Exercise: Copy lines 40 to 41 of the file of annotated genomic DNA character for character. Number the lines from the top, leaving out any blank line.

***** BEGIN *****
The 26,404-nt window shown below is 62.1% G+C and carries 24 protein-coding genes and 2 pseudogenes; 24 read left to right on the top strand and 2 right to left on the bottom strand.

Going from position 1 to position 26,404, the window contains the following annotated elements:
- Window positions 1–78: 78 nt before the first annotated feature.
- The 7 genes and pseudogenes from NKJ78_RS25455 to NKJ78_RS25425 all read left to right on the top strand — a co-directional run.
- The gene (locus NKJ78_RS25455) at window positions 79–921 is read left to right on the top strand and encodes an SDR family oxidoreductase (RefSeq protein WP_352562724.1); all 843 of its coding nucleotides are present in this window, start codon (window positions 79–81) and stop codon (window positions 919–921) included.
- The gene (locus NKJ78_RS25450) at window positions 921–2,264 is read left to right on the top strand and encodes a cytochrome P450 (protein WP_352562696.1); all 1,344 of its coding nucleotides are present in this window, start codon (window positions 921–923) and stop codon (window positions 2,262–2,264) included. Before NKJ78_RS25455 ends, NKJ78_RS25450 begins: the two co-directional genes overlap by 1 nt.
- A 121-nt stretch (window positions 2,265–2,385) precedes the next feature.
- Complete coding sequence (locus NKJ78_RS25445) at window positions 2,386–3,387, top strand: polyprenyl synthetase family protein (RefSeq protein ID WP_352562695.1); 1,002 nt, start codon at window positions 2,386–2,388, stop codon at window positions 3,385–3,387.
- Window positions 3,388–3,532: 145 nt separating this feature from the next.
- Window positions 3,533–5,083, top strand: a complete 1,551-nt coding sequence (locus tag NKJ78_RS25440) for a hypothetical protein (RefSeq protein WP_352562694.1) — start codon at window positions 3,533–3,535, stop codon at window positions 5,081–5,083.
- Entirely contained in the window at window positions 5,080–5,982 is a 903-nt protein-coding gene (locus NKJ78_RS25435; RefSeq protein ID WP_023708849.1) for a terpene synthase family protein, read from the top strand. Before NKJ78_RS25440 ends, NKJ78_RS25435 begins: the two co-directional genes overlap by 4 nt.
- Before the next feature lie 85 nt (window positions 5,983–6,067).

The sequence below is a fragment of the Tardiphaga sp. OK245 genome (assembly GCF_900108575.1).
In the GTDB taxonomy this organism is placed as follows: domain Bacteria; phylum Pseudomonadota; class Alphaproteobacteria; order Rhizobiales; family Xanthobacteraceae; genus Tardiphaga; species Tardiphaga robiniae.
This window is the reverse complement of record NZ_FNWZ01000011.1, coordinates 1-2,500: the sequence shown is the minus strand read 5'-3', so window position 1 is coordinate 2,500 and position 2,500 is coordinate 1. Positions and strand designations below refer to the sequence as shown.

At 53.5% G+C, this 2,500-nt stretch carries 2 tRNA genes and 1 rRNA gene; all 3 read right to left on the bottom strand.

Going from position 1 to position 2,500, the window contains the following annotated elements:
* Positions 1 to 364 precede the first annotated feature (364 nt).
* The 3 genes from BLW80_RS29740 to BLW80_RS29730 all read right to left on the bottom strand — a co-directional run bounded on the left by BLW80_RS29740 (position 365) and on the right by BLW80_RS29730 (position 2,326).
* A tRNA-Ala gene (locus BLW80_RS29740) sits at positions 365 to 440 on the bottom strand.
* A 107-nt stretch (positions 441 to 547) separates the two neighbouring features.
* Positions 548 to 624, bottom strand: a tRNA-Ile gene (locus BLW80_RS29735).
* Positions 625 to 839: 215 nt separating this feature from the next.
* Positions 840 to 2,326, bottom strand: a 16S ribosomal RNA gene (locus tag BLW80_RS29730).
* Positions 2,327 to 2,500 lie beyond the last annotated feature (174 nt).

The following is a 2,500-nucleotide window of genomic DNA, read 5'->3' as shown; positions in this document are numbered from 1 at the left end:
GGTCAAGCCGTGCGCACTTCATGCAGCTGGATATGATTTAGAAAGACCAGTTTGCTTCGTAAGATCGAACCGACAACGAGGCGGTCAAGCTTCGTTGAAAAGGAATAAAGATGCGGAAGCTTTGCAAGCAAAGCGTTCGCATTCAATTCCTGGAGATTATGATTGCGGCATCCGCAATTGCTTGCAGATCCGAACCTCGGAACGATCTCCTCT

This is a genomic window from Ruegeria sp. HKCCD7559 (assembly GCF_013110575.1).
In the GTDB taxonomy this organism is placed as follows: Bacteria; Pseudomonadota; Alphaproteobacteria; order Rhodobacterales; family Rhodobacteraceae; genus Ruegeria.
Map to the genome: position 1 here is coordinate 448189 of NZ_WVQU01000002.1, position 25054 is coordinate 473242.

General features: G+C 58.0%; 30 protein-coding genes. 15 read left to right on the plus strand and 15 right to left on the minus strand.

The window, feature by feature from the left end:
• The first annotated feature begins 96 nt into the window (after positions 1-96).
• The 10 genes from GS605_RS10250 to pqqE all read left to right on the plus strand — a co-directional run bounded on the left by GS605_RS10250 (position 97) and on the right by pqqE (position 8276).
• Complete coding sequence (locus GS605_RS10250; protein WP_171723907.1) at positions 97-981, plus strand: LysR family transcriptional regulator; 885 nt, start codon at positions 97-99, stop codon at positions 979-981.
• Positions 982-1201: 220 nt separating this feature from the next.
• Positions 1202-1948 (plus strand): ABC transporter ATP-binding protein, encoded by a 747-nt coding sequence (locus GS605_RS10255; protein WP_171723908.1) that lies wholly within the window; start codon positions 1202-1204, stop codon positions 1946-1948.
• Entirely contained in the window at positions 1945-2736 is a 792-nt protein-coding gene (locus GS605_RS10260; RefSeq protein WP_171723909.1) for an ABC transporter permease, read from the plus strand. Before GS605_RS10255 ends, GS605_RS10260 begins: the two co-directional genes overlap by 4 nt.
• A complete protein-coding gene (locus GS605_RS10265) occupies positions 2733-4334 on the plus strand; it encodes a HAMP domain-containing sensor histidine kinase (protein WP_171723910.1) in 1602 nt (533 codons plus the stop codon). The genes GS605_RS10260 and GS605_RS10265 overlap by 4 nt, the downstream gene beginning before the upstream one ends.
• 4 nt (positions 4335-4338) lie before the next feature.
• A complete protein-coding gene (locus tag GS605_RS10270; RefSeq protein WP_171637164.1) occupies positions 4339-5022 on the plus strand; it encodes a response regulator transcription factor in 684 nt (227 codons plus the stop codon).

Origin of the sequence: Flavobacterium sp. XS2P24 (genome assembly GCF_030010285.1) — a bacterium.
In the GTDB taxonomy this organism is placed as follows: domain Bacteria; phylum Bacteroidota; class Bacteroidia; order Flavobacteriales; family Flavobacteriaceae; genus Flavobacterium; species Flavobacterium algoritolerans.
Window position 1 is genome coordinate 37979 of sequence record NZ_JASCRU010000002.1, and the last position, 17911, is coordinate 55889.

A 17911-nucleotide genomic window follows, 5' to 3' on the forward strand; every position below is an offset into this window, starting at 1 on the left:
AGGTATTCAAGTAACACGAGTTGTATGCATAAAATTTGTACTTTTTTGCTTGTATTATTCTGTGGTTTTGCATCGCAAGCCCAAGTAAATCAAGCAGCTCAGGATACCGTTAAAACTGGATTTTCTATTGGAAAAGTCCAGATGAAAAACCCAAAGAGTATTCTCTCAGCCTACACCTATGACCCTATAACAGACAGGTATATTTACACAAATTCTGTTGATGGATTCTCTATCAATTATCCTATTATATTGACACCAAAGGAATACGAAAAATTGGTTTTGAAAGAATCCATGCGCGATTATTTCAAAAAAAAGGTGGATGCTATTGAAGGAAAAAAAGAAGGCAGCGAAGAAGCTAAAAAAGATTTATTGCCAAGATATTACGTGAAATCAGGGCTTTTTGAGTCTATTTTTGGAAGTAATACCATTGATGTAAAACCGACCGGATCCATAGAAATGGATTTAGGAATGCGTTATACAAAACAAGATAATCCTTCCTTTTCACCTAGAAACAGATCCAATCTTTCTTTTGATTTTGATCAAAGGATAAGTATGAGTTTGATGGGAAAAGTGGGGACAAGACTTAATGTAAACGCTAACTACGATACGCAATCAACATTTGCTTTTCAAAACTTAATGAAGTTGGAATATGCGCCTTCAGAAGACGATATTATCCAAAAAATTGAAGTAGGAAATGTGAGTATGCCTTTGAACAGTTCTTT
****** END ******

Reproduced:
• 4 nt (positions 4335-4338) lie before the next feature.
• A complete protein-coding gene (locus tag GS605_RS10270; RefSeq protein WP_171637164.1) occupies positions 4339-5022 on the plus strand; it encodes a response regulator transcription factor in 684 nt (227 codons plus the stop codon).